In October 2012, two California Courts of Appeal reached opposite conclusions regarding the deferral of mitigation under the California Environmental Quality Act (CEQA). The cases illustrate the difficulties project proponents and lead agencies encounter when formulating mitigation.
In Mount Shasta Bioregional Ecology Center v. County of Siskiyou, No. C064930 (Oct. 10, 2012) (order of publication) (Mount Shasta) the Third Appellate District held that the county did not improperly defer noise mitigation until neighbors complained because the measure included a performance standard that the owner must meet regardless of which noise-reduction measures the owner chooses to implement.
In contrast, in Preserve Wild Santee v. City of Santee, Nos. D055215, D061030 (Oct. 19, 2012) (Preserve Wild Santee), the Fourth Appellate District held that the city improperly deferred formulation of a vegetation management plan to mitigate impacts of a large housing development on the endangered Quino checkerspot butterfly.
No Improper Deferral Found: Mount Shasta Bioregional Ecology Center v. County of Siskiyou
In Mount Shasta, the EIR determined that the combined noise from early morning truck deliveries and operation of proposed new co-generation equipment to be installed at an existing wood veneer manufacturing facility may exceed an increase in 3 decibels (dB) over existing conditions. To mitigate the impact to less than significant, the EIR required that if the county receives noise complaints from residents living near the facility, the owner "shall cease delivery options before 7:00 a.m. or implement other measures to limit the increase in noise to 3 dB or less."
Project opponents argued that the county improperly deferred mitigation by relying on complaints from neighbors who may be reluctant to criticize a major employer in the area, and by failing to specify exactly what steps the owner must take if complaints are received. The court rejected the argument, concluding that the proposed mitigation "would go directly to the heart of the matter," and under the substantial evidence standard of review, the court may not weigh conflicting evidence regarding the effectiveness of the measure. The court also rejected the argument that the mitigation was impermissibly vague: "If a complaint is received, [the owner] must conduct measurements to determine if the [3 dB] threshold is exceeded at the indicated location. If so, changes must be made to bring the noise level below the threshold. . . . [T]he fact the mitigation measure leaves it to [the owner] to decide how best to reduce the noise should be of no concern." 1
Improper Deferral of Mitigation: Preserve Wild Santee v. City of Santee
In Preserve Wild Santee the court upheld most of the proposed mitigation for a large housing development's impacts to the endangered Quino checkerspot butterfly, but held that the city improperly deferred the formulation of a vegetation management plan for an open-space preserve.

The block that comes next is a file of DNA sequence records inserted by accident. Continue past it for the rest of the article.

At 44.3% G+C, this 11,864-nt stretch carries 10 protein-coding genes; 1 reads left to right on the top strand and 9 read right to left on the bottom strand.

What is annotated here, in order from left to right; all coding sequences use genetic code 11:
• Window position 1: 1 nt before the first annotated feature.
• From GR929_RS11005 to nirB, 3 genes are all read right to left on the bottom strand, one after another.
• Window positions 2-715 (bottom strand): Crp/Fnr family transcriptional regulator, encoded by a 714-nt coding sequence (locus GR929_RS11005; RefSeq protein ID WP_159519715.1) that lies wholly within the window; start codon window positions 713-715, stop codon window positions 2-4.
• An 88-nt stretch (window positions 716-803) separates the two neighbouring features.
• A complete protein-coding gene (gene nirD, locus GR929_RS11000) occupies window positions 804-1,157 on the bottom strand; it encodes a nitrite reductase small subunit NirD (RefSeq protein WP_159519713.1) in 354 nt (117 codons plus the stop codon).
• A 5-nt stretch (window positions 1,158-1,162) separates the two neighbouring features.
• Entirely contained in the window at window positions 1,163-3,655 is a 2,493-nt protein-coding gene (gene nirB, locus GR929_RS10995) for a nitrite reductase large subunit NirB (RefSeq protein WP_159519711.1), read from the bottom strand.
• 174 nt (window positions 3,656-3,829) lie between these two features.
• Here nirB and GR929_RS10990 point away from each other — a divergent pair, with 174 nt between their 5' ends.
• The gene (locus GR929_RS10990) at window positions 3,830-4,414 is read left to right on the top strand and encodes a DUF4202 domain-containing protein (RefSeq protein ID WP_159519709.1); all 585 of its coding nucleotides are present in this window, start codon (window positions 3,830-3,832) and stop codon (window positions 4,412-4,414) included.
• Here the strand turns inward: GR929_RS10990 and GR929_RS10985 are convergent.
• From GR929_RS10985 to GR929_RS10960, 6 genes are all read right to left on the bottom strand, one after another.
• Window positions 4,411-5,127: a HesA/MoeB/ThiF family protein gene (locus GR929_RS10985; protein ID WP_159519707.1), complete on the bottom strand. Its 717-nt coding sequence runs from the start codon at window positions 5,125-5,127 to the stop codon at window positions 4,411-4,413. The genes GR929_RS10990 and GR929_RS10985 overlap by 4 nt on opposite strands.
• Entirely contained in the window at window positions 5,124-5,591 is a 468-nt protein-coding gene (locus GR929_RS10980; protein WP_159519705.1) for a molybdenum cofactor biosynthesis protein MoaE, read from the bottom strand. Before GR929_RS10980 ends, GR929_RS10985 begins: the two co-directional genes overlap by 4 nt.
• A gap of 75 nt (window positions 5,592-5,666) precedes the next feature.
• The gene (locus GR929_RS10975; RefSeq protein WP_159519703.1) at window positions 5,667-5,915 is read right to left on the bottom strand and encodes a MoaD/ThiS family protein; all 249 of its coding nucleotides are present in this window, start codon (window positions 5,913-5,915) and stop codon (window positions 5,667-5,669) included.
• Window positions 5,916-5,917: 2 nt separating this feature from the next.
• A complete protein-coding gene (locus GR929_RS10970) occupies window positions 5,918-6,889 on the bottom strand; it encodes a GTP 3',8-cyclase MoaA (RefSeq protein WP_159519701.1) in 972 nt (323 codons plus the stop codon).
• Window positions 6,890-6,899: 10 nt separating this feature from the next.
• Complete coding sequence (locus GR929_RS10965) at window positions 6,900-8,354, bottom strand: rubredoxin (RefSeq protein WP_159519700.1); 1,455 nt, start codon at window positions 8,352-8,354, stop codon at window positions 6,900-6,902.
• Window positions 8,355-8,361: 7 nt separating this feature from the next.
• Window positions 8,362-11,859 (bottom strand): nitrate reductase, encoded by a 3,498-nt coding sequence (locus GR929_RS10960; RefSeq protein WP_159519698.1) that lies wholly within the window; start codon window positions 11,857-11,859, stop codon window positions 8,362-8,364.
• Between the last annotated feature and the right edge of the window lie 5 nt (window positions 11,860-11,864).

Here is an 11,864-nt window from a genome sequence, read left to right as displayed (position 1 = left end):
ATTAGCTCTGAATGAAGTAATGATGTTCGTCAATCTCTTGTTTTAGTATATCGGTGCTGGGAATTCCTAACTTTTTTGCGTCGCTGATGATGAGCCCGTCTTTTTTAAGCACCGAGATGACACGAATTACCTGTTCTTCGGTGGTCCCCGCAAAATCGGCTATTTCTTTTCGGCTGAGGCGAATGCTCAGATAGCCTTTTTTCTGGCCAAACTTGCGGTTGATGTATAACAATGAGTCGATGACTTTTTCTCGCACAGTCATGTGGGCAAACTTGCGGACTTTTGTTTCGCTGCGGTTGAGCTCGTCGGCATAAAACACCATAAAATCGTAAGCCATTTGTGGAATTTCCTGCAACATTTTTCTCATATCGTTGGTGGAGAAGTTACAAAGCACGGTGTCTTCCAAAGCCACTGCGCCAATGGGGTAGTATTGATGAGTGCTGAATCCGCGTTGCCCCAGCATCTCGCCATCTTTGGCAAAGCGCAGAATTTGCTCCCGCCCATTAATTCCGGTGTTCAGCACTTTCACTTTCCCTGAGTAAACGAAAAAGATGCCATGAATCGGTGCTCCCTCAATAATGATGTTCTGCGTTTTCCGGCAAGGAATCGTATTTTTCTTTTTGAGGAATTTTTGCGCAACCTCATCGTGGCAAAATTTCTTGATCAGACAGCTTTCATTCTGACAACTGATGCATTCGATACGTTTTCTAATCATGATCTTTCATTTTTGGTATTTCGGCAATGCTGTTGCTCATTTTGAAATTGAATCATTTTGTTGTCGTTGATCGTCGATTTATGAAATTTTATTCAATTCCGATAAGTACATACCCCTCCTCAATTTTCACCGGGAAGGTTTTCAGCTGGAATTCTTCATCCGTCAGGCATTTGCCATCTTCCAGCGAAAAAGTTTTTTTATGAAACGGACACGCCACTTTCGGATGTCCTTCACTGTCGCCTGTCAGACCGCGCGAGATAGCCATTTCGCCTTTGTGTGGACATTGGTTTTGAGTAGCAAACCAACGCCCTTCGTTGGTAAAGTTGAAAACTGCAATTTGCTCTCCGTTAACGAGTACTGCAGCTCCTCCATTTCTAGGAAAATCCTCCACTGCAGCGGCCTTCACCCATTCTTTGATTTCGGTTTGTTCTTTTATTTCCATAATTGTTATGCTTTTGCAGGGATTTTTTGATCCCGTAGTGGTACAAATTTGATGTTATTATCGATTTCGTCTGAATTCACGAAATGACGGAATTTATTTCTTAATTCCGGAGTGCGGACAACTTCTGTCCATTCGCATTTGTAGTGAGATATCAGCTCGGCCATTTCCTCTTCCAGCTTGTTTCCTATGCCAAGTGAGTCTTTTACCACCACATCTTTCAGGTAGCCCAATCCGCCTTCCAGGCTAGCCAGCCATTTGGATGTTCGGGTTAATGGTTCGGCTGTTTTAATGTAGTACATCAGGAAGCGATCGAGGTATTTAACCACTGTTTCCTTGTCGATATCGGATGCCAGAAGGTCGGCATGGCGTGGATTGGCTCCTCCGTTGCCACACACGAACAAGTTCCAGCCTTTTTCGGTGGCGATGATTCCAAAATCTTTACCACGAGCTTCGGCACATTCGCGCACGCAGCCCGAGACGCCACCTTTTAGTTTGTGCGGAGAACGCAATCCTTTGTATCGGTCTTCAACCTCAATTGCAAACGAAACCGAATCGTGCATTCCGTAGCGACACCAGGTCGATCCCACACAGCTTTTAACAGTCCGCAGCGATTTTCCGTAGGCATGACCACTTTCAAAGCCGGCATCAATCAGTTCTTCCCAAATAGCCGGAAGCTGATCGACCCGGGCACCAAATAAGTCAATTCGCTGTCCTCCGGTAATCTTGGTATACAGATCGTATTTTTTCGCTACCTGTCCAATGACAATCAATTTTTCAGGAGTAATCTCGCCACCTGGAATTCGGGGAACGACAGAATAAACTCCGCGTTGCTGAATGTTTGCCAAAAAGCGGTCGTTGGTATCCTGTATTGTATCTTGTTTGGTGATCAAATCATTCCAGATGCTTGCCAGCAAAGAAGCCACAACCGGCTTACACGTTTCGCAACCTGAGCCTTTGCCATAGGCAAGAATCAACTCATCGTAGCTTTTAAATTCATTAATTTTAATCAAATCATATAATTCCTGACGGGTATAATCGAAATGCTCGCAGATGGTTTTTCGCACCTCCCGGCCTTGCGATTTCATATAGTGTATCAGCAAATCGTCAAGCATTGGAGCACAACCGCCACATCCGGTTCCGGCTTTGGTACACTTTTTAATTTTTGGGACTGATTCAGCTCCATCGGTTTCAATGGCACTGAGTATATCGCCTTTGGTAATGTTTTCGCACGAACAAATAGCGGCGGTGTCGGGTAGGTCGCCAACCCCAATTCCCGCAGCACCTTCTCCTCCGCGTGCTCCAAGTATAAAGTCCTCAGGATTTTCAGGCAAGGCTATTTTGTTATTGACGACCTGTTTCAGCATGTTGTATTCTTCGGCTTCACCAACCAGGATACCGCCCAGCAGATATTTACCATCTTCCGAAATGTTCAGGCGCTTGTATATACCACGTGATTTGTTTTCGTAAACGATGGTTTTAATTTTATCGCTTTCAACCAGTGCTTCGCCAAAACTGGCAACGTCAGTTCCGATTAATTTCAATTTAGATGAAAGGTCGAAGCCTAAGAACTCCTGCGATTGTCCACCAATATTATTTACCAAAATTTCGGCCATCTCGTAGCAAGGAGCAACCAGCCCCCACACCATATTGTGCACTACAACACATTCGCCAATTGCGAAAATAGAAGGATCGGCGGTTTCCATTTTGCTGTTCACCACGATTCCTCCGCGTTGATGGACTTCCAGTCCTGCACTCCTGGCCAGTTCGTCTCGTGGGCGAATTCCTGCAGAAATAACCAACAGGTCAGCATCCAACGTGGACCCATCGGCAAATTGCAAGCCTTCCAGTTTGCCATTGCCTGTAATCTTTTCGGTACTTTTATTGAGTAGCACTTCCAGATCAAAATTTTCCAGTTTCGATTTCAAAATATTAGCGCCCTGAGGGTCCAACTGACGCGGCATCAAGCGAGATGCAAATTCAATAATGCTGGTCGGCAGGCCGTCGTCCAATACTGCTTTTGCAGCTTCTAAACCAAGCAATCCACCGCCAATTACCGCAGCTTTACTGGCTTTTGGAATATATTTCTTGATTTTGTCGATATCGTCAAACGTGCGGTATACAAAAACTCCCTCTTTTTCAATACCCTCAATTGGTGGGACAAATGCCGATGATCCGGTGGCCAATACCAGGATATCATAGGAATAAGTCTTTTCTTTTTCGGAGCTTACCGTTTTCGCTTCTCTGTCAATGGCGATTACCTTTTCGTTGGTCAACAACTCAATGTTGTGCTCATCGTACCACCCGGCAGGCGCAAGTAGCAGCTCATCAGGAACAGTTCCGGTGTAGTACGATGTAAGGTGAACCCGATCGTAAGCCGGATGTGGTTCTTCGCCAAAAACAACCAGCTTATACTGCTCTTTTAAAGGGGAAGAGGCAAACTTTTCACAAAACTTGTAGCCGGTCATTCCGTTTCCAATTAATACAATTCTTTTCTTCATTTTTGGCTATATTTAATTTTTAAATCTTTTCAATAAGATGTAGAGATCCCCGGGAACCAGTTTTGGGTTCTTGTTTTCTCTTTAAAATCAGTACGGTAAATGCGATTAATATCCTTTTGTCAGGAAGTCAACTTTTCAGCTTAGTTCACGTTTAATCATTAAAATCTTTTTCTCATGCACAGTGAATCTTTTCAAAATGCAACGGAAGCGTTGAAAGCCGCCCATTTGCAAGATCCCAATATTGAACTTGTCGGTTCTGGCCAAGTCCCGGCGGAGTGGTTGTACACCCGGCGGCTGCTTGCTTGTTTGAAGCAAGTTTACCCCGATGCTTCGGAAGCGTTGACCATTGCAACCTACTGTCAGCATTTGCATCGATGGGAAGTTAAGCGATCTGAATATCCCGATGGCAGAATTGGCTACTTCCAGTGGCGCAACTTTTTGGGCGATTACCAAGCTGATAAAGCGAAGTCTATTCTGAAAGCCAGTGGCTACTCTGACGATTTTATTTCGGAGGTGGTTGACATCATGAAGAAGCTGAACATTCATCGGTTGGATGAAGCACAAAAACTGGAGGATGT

The project is located at Fanita Ranch on 2,600 acres of land within the 900-square-mile Multiple Species Conservation Program (MSCP) in the County of San Diego. It includes 1,380 single-family dwelling units and a pedestrian-oriented village center on 1,200 acres of land. To mitigate impacts to approximately 900 acres of potentially suitable butterfly habitat, the developer is required to conserve 1,300 acres of suitable habitat in perpetuity.
According to the EIR, the butterfly habitat must be managed to comply with a draft habitat management plan subject to the ultimate approval of the city and wildlife agencies. The draft habitat management plan specified that vegetation management is key to the success of the conservation of the butterfly. However, the city had decided not to allow use of the only two methods of vegetation management (i.e., controlled burns or goat grazing) specified in the draft plan. Instead, a vegetation management plan would be formulated and approved by the city and wildlife agencies, but the timing and details of actually implementing the habitat management would be subject to the discretion of the preserve manager depending on environmental conditions.
The court held that the city had improperly deferred mitigation because the EIR did not specify any performance standards or guidelines for the "key consideration for the Quino's conservation," namely active vegetation management in the preserves. Moreover, given the habitat manager's discretion under the plan, "these activities are not guaranteed to occur at any particular time or in any particular manner."
Mount Shasta and Preserve Wild Santee provide a helpful contrast for lead agencies and practitioners when formulating mitigation measures that defer the formulation of a specific plan of action until after project approval. So long as mitigation contains a clear, enforceable performance standard and specifies one or more actions that can meet the standard, it should withstand judicial review. Simply making the post-approval formulation of mitigation contingent upon agency approval is no substitute for those essential elements.